China's pork supplies up as holiday season approaches
Pork prices continue to rise in China but officials say production is up as well after shortages caused by an African Swine Fever outbreak, according to the Ministry of Agriculture and Rural Affairs.
The pork price surged 97 percent year-on-year in December, 2019, down from the 110 percent growth seen in November. The percentage of pigs delivered for slaughter in China jumped by 14.1 percent month-on-month in December 2019, reported by the Ministry.
Previously, the percentage compared to the previous month dropped consecutively from August to November, said Yu Kangzhen, vice minister of Agriculture and Rural Affairs, at a press conference on Wednesday.
"Retail sales of pork rose 11.7 percent in December from a month earlier." He said, "The growth rate of supply was higher than that of consumer demand, and the contradiction between supply and demand was eased. We expect a stable pork supply and demand during the Chinese New Year."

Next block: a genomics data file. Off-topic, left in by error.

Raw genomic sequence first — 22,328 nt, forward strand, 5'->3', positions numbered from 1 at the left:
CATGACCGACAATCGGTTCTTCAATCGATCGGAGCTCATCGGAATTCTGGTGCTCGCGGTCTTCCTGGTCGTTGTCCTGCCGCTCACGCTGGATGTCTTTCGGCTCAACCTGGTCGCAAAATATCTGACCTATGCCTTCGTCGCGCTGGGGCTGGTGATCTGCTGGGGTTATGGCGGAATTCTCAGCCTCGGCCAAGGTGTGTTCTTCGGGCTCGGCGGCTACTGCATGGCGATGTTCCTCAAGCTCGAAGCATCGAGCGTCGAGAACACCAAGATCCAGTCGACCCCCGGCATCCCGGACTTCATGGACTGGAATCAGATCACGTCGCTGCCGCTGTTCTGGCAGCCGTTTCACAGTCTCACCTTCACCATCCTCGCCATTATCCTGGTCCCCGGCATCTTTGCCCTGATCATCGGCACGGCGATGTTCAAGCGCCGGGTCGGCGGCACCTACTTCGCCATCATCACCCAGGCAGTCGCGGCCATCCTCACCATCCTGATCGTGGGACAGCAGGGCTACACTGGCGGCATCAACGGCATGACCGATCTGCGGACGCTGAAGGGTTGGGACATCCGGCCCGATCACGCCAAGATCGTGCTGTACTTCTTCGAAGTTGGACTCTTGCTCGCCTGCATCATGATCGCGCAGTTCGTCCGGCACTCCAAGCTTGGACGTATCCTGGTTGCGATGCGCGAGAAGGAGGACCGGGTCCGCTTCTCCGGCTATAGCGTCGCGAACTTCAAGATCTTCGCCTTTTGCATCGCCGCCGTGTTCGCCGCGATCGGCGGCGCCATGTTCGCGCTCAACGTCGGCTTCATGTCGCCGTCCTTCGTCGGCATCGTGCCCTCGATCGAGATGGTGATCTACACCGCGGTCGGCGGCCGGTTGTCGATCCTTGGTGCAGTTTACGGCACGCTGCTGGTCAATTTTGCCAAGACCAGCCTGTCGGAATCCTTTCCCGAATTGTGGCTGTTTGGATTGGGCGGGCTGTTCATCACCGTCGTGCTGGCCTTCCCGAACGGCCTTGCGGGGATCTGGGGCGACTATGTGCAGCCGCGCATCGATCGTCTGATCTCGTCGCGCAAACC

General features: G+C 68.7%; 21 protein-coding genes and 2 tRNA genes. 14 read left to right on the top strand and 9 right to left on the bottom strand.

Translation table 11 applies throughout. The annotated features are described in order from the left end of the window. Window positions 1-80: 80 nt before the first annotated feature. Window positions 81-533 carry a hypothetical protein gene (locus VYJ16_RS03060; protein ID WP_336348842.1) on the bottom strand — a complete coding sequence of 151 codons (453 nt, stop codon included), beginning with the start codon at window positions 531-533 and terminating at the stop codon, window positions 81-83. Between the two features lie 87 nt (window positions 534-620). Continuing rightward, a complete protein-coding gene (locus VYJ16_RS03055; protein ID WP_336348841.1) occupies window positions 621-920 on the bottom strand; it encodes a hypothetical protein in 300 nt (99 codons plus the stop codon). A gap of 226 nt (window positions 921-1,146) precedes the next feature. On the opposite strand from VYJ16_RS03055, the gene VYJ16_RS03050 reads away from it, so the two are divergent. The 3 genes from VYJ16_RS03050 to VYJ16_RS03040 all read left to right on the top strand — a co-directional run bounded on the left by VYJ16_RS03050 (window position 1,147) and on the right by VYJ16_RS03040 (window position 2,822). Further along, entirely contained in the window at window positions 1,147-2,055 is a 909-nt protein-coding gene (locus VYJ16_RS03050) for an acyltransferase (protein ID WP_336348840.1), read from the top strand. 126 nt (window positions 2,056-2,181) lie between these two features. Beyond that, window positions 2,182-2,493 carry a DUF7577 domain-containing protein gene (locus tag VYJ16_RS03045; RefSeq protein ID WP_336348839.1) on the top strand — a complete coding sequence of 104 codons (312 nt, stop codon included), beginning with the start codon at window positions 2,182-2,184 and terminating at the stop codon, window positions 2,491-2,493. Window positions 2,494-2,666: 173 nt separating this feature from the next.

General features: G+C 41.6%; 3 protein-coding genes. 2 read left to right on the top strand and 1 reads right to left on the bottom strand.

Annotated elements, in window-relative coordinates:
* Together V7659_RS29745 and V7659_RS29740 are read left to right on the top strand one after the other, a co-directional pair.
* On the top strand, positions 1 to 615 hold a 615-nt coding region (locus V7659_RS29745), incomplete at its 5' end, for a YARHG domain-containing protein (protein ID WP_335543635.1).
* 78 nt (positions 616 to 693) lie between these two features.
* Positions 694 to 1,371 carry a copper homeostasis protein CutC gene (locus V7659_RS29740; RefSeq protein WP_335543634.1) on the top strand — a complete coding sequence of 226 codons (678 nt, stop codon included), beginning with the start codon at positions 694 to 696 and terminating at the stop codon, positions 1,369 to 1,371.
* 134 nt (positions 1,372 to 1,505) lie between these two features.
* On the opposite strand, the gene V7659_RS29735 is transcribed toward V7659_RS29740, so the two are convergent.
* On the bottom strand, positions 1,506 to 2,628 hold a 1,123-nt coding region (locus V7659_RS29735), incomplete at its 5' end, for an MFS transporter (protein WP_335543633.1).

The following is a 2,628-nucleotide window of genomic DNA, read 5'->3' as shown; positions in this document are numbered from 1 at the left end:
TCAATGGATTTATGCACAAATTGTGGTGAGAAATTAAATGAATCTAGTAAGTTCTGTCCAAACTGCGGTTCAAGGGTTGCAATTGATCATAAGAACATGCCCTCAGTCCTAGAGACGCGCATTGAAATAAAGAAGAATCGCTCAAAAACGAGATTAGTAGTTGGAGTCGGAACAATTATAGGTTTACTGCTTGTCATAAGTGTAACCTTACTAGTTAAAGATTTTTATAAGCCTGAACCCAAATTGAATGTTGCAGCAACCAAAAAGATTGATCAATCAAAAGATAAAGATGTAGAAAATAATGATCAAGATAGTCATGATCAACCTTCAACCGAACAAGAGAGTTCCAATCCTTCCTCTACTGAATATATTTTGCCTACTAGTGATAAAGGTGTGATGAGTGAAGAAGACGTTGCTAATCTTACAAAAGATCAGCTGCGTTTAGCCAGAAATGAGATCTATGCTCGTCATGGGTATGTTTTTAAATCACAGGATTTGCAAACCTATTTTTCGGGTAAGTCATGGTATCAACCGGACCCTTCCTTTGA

The inventory ratio of sow climbed by 2.2 percent in December, seven percent higher than that in September, said Yu, adding that the production of sow food surged by 10 percent in the month.
"It shows that the national hog basic production capacity is rising," said Yu.
In 2019, China invested 300 million yuan (about 43.2 million U.S. dollars) in supporting hog production. The government will continue to do so financially in 2020, the ministry said.